5) Why Does A Battery Die Or Lose Charge In Cold Weather?
Many of us have come out on a chilly Winter morning to find out the car just won’t start… but why? First off, if the car battery is old, then it’s not going to be able to produce the same current it used to (since all batteries weaken over time). A cold battery is unable to deliver enough current to start your car, but it might still make the familiar chugging noise as it tries. Did you know that in severely cold weather the power available from a fully charged battery is only half what it would be in warm weather conditions? Well it’s true and when the temperature falls it becomes harder to start your car, as there has to be enough juice in the battery for it to turn over the engine and then it’s able to produce more energy. This is especially true when your car is running additional electronics such as lights, heating and even your stereo (which are all additional drains on a battery). It’s important to have your battery tested and replaced as needed before it leaves you stranded in the cold this Winter.
6) How Do ABS Brakes Work?
Most cars on the road today have some form of Antilock Braking System (ABS) which has led to better braking and safer stopping distances. ABS is an automated four-wheel system that uses the principles of threshold braking (practiced by professional drivers) to prevent wheel lock-up and avoid uncontrolled skidding. ABS does this at a much faster rate and with better control than a driver could manage, automatically modulating brake pressure during an emergency stop in slippery conditions. By preventing the wheels from locking up when you hit the brakes, ABS enables the driver to maintain steering control and to stop in a shorter distance. Even professional drivers can't stop as quickly without ABS as an average driver can with ABS. Be sure to have you ABS system inspected to ensure it’s working properly.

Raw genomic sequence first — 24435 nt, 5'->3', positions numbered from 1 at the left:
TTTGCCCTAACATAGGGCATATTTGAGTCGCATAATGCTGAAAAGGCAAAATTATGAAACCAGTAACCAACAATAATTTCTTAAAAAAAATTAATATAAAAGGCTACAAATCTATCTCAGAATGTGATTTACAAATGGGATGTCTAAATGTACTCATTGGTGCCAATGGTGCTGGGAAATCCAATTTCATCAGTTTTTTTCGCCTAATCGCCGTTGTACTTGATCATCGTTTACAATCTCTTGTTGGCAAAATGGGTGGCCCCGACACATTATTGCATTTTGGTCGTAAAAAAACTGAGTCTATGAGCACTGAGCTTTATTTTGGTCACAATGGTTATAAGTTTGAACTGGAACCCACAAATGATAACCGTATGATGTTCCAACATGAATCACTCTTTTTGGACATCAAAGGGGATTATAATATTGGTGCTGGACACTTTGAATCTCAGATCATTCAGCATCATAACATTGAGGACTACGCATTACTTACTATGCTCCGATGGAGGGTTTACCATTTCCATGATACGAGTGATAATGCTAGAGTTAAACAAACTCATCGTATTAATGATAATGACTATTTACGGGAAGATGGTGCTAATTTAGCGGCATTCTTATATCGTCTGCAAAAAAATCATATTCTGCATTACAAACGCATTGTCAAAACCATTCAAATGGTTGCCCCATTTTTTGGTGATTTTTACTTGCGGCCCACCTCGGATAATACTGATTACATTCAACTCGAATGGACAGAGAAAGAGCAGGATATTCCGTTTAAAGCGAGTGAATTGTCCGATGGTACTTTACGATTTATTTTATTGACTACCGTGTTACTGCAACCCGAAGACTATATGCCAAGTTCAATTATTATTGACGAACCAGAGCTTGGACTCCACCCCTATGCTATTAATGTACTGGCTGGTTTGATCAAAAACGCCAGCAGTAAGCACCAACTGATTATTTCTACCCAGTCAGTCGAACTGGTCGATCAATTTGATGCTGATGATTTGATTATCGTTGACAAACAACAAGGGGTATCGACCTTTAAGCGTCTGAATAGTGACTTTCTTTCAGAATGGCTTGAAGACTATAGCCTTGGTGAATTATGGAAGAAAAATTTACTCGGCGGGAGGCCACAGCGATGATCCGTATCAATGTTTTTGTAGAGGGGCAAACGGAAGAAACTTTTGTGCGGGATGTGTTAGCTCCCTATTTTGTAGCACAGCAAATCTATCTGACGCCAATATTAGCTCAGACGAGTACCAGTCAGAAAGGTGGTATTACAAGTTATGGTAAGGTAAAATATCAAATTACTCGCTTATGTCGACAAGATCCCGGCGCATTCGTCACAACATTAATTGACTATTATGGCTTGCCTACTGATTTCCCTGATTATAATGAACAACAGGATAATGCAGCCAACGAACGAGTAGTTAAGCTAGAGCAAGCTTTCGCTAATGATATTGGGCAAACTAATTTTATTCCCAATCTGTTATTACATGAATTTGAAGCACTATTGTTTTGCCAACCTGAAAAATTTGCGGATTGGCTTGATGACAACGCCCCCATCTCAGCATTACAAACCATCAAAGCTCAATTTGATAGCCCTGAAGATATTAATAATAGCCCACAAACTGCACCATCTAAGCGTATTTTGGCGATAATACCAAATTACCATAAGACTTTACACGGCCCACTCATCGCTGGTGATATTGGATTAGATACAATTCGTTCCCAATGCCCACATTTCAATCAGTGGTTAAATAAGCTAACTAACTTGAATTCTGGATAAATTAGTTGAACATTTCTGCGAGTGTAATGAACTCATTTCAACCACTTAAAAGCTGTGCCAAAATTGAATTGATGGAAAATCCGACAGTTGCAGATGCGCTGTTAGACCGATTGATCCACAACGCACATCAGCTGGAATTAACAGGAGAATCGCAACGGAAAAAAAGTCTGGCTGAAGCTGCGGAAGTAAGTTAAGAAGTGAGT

7) How Does Salt Melt Ice?
We all know that salt is used to melt ice on sidewalks, driveways and roads during the winter months, but how exactly does it all work? We put on our chemistry hats and learned that salt dissolves fairly rapidly into ice by lowering the freezing point of water (known as freezing point depression) and melting it in the process. Basically, salt molecules are bonding with water molecules, making it more difficult for ice to form. The result is a solution with a lower freezing temperature. The salt used on sidewalks and roads will melt ice down to -9 degrees Celsius or 15 degrees Fahrenheit, which effectively stops it from freezing.
8) How Come Antifreeze Won’t Freeze?
The coolant found in your vehicle’s radiator is a 50/50 mixture of water and antifreeze, but how does this combination prevent itself from freezing in the winter and provide cooling to your car in the summer? The quick science lesson is that using regular water as engine coolant wouldn‘t work because it would boil at 100 degrees Celsius and freeze at 0 degrees. But much like the concept behind salt melting ice, when you mix the water 50/50 with glycol (antifreeze), it manages to lower the freezing point and raise the boiling point enough to remain liquid under all temperature conditions. So it will not freeze in cold winters or boil during hot summers. Be sure to have your coolant system checked by a professional to ensure a trouble-free winter season ahead.